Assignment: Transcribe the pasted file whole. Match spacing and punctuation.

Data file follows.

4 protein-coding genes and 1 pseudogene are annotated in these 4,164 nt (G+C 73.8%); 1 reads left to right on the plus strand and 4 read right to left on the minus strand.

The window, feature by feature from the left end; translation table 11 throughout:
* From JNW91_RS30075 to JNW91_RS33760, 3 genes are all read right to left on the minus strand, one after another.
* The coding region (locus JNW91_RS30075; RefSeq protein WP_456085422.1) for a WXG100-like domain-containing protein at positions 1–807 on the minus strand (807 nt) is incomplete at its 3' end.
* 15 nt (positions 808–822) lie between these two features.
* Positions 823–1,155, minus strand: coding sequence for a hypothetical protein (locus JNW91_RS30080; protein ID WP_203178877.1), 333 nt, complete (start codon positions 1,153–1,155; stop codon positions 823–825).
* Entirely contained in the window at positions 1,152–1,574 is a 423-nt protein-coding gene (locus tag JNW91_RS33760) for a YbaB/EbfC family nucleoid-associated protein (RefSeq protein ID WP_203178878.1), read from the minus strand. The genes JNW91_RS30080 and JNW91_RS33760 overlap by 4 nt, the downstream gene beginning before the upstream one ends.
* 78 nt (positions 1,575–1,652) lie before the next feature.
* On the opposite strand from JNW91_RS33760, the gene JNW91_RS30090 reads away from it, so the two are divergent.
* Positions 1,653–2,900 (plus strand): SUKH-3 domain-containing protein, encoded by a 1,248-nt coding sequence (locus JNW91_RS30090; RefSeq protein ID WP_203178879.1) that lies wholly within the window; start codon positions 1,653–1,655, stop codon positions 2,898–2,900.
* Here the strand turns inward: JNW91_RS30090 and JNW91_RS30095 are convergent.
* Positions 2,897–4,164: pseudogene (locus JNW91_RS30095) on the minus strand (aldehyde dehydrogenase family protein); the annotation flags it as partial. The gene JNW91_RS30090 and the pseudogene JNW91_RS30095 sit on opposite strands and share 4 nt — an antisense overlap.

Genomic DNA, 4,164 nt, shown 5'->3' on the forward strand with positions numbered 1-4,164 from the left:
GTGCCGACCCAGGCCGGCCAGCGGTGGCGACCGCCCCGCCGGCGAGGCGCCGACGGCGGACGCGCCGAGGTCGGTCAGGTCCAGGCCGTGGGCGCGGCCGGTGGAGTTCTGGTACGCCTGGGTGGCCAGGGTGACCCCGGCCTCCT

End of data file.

4 protein-coding genes and 1 pseudogene are annotated in these 4,164 nt (G+C 73.8%); 1 reads left to right on the plus strand and 4 read right to left on the minus strand.

The window, feature by feature from the left end; translation table 11 throughout:
* From JNW91_RS30075 to JNW91_RS33760, 3 genes are all read right to left on the minus strand, one after another.
* The coding region (locus JNW91_RS30075; RefSeq protein WP_456085422.1) for a WXG100-like domain-containing protein at positions 1–807 on the minus strand (807 nt) is incomplete at its 3' end.
* 15 nt (positions 808–822) lie between these two features.
* Positions 823–1,155, minus strand: coding sequence for a hypothetical protein (locus JNW91_RS30080; protein ID WP_203178877.1), 333 nt, complete (start codon positions 1,153–1,155; stop codon positions 823–825).
* Entirely contained in the window at positions 1,152–1,574 is a 423-nt protein-coding gene (locus tag JNW91_RS33760) for a YbaB/EbfC family nucleoid-associated protein (RefSeq protein ID WP_203178878.1), read from the minus strand. The genes JNW91_RS30080 and JNW91_RS33760 overlap by 4 nt, the downstream gene beginning before the upstream one ends.
* 78 nt (positions 1,575–1,652) lie before the next feature.
* On the opposite strand from JNW91_RS33760, the gene JNW91_RS30090 reads away from it, so the two are divergent.
* Positions 1,653–2,900 (plus strand): SUKH-3 domain-containing protein, encoded by a 1,248-nt coding sequence (locus JNW91_RS30090; RefSeq protein ID WP_203178879.1) that lies wholly within the window; start codon positions 1,653–1,655, stop codon positions 2,898–2,900.
* Here the strand turns inward: JNW91_RS30090 and JNW91_RS30095 are convergent.
* Positions 2,897–4,164: pseudogene (locus JNW91_RS30095) on the minus strand (aldehyde dehydrogenase family protein); the annotation flags it as partial. The gene JNW91_RS30090 and the pseudogene JNW91_RS30095 sit on opposite strands and share 4 nt — an antisense overlap.

Genomic DNA, 4,164 nt, shown 5'->3' on the forward strand with positions numbered 1-4,164 from the left:
GTGCCGACCCAGGCCGGCCAGCGGTGGCGACCGCCCCGCCGGCGAGGCGCCGACGGCGGACGCGCCGAGGTCGGTCAGGTCCAGGCCGTGGGCGCGGCCGGTGGAGTTCTGGTACGCCTGGGTGGCCAGGGTGACCCCGGCCTCCT